Donations from the Real Estate Ladies.

As mentioned in a previous posting many residents of New Jersey responded with incredible speed and pulled together a toy and clothing drive for Francesca and I to take down to the injured Haitian children.

Today we slung those duffle bags and hand bags over our shoulders and marched to the pediatric ward to play candy stripers.

Seeing their faces light up was the best reward we could ask for.

If the child was asleep we left something next to him or her for when they woke up.

Here is the little girl who injured her head and spine very excited about her toy.

Here is the little boy who lost his right arm and scared his hand cherishing his new toy.  It doesn’t look like he has a care in the world.

This little guy has a toy donated from one of the residents of New Jersey and one of my Duke Soccer Camp T-shirts that I had saved since I was his age.  My wife is trying to train me to not be such a hoarder and I couldn’t think of a better way to get rid of my old sports t-shirts.

Peter and Joel distributed the two duffel bags of donated children’s clothing.

The parents were so thankful as many of them lost all but the clothes on their backs after the earthquake.

It was amazing to see how good Alet was with the children and you could tell how heartbreaking it was for him to see his countrymen and their children in such devastated condition.  But he really enjoyed the afternoon and we had to pull him away when it was time to head back to the operating room.

As we were heading back to the OR we grabbed a quick photo opportunity with the head nurse in the pediatric ward and a nun who helps care for the children.

I want to thank once again all of the people involved in the clothing and toy drive with special thanks to Sue Lemkau for volunteering to organize it and all of the representatives of Lois Schneider Realty, Bergdorf Realty and Coldwell Banker Realty.  Your efforts under a tight timeline were appreciated by these kids and their parents more than I can describe in words.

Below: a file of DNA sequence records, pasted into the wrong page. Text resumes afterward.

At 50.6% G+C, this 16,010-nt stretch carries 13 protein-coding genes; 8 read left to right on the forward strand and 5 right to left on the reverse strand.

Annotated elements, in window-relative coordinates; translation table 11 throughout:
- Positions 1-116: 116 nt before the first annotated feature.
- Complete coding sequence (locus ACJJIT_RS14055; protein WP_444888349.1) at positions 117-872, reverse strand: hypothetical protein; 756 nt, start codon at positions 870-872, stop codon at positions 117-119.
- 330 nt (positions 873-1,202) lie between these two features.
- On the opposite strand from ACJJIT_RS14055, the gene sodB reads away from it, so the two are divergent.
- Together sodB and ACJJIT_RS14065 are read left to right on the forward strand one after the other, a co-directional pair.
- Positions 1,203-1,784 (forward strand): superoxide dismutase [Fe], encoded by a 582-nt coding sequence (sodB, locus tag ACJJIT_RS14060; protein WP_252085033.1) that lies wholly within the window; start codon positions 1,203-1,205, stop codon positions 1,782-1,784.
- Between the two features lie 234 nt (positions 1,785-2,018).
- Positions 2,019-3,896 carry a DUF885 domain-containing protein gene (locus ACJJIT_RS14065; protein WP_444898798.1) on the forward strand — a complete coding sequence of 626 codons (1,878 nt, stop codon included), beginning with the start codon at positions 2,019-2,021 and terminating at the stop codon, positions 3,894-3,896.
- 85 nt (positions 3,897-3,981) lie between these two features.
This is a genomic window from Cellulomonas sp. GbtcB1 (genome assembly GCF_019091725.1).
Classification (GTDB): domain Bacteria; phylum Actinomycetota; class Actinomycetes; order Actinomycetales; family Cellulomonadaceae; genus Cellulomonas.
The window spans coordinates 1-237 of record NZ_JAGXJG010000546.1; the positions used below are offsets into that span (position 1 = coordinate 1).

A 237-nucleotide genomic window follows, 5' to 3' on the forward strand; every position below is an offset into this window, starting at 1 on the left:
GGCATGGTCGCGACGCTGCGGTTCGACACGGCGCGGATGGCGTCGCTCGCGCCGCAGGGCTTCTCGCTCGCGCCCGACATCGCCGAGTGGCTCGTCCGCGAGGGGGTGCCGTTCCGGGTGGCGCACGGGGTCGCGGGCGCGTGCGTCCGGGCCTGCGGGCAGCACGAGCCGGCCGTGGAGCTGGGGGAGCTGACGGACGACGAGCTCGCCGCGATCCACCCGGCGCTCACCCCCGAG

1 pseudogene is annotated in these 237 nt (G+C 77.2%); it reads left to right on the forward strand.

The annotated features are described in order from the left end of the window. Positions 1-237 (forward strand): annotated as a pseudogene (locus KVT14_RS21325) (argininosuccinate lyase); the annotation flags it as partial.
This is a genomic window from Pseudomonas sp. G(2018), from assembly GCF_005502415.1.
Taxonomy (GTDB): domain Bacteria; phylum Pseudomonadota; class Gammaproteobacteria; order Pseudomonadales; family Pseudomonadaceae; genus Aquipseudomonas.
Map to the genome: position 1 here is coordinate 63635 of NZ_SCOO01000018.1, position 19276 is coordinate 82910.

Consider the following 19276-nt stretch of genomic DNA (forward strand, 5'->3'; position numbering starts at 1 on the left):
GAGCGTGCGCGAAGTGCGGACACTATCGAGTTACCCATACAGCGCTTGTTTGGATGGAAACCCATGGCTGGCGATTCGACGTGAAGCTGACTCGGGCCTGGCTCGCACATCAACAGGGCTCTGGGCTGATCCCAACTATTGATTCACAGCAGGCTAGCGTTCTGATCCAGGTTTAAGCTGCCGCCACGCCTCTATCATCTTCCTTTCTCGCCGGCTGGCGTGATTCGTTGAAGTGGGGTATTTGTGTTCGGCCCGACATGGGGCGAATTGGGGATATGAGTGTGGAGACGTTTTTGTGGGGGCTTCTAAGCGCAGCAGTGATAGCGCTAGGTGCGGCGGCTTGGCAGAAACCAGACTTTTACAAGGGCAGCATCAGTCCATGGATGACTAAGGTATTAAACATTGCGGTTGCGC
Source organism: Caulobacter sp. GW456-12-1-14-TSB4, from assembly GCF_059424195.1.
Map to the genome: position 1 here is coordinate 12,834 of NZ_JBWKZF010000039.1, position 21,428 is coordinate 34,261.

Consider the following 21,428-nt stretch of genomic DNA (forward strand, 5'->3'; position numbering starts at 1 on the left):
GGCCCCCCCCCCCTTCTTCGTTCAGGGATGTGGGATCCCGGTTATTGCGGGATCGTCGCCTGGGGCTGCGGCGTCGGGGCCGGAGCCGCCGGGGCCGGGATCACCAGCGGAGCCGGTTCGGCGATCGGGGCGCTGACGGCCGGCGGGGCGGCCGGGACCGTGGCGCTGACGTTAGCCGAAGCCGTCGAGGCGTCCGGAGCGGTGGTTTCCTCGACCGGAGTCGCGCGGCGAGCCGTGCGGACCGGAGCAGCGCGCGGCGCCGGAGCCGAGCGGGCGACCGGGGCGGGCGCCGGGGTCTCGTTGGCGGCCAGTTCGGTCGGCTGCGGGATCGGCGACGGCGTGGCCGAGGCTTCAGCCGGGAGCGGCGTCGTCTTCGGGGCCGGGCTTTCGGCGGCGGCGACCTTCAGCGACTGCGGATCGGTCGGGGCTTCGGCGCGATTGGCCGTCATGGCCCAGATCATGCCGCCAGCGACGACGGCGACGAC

As a tribute to you all I have put together a little slideshow of all the smiling children who received your generous donations.  Make sure you have your sound volume up for this one.

If anyone would like to donate to Unity for Haiti to help send down more doctors please click here and find the “donate” button in the upper right corner.

Day Two: Fixing People

February 7, 2010

WARNING: This blog posting contains some graphic photos of injuries to Haitian earthquake victims.

Alet and Dr. Garvey operating on a Haitian patient.

Today we got to fix people.  I had never been inside an operating room before (other than as a patient under anesthesia) and as a layman it was fascinating to see how it all works.  The collaboration involved is reminiscent of a sports team where there is a captain (the surgeon), but everyone has a specific role and is counted on to perform their best.  Only in the case of surgery the stakes are much higher than a game won or lost, as I would find out later today.

Francesca and Joel clean the wound of a Haiti earthquake survivor while her parents comfort her in her pain.

I could sense the anticipation from the medical team the day before as they were triaging potential patients.  They were itching to get into the operating room, the surgeons like caged lions, hungry for the kill.  I have heard it said that surgeons just like to cut and so I assumed that it would be simply a numbers game, get ‘em in, get ‘em out, cut, cut cut.  But I learned a lot about surgeons today and the medical profession on the whole.

Francesca, Dr. Garvey & Dr. Melone operate on a Haitian girl.